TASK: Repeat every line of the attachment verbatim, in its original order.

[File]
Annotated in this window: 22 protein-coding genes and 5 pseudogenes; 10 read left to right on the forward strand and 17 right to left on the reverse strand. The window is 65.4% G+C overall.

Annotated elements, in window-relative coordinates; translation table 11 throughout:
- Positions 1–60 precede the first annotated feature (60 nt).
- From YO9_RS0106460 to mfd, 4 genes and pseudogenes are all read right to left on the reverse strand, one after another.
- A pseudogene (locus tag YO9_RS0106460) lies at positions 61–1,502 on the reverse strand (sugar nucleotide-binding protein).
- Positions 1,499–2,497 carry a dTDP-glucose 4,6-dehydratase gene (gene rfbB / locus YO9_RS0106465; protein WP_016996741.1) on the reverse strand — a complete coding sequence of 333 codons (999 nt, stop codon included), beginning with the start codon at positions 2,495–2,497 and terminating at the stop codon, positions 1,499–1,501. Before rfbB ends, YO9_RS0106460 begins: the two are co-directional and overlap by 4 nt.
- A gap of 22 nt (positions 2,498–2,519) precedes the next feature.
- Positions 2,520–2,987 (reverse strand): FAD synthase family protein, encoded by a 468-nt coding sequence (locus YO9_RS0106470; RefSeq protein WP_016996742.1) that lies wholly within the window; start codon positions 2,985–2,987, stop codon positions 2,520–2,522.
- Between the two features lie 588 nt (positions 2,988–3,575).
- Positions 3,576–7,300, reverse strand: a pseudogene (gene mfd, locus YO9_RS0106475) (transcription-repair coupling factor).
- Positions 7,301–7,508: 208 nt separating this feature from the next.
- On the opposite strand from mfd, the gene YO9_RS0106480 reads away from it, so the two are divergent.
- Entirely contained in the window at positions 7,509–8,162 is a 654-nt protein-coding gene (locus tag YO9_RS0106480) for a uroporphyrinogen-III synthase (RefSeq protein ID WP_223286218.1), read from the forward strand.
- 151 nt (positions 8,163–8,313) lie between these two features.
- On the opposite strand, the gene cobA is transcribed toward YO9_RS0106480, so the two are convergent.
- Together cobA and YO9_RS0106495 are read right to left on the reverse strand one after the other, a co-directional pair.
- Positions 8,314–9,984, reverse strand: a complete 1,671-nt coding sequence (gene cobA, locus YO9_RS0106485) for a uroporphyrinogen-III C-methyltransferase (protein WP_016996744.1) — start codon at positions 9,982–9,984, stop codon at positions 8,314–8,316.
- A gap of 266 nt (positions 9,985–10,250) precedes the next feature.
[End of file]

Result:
Annotated in this window: 22 protein-coding genes and 5 pseudogenes; 10 read left to right on the forward strand and 17 right to left on the reverse strand. The window is 65.4% G+C overall.

Annotated elements, in window-relative coordinates; translation table 11 throughout:
- Positions 1–60 precede the first annotated feature (60 nt).
- From YO9_RS0106460 to mfd, 4 genes and pseudogenes are all read right to left on the reverse strand, one after another.
- A pseudogene (locus tag YO9_RS0106460) lies at positions 61–1,502 on the reverse strand (sugar nucleotide-binding protein).
- Positions 1,499–2,497 carry a dTDP-glucose 4,6-dehydratase gene (gene rfbB / locus YO9_RS0106465; protein WP_016996741.1) on the reverse strand — a complete coding sequence of 333 codons (999 nt, stop codon included), beginning with the start codon at positions 2,495–2,497 and terminating at the stop codon, positions 1,499–1,501. Before rfbB ends, YO9_RS0106460 begins: the two are co-directional and overlap by 4 nt.
- A gap of 22 nt (positions 2,498–2,519) precedes the next feature.
- Positions 2,520–2,987 (reverse strand): FAD synthase family protein, encoded by a 468-nt coding sequence (locus YO9_RS0106470; RefSeq protein WP_016996742.1) that lies wholly within the window; start codon positions 2,985–2,987, stop codon positions 2,520–2,522.
- Between the two features lie 588 nt (positions 2,988–3,575).
- Positions 3,576–7,300, reverse strand: a pseudogene (gene mfd, locus YO9_RS0106475) (transcription-repair coupling factor).
- Positions 7,301–7,508: 208 nt separating this feature from the next.
- On the opposite strand from mfd, the gene YO9_RS0106480 reads away from it, so the two are divergent.
- Entirely contained in the window at positions 7,509–8,162 is a 654-nt protein-coding gene (locus tag YO9_RS0106480) for a uroporphyrinogen-III synthase (RefSeq protein ID WP_223286218.1), read from the forward strand.
- 151 nt (positions 8,163–8,313) lie between these two features.
- On the opposite strand, the gene cobA is transcribed toward YO9_RS0106480, so the two are convergent.
- Together cobA and YO9_RS0106495 are read right to left on the reverse strand one after the other, a co-directional pair.
- Positions 8,314–9,984, reverse strand: a complete 1,671-nt coding sequence (gene cobA, locus YO9_RS0106485) for a uroporphyrinogen-III C-methyltransferase (protein WP_016996744.1) — start codon at positions 9,982–9,984, stop codon at positions 8,314–8,316.
- A gap of 266 nt (positions 9,985–10,250) precedes the next feature.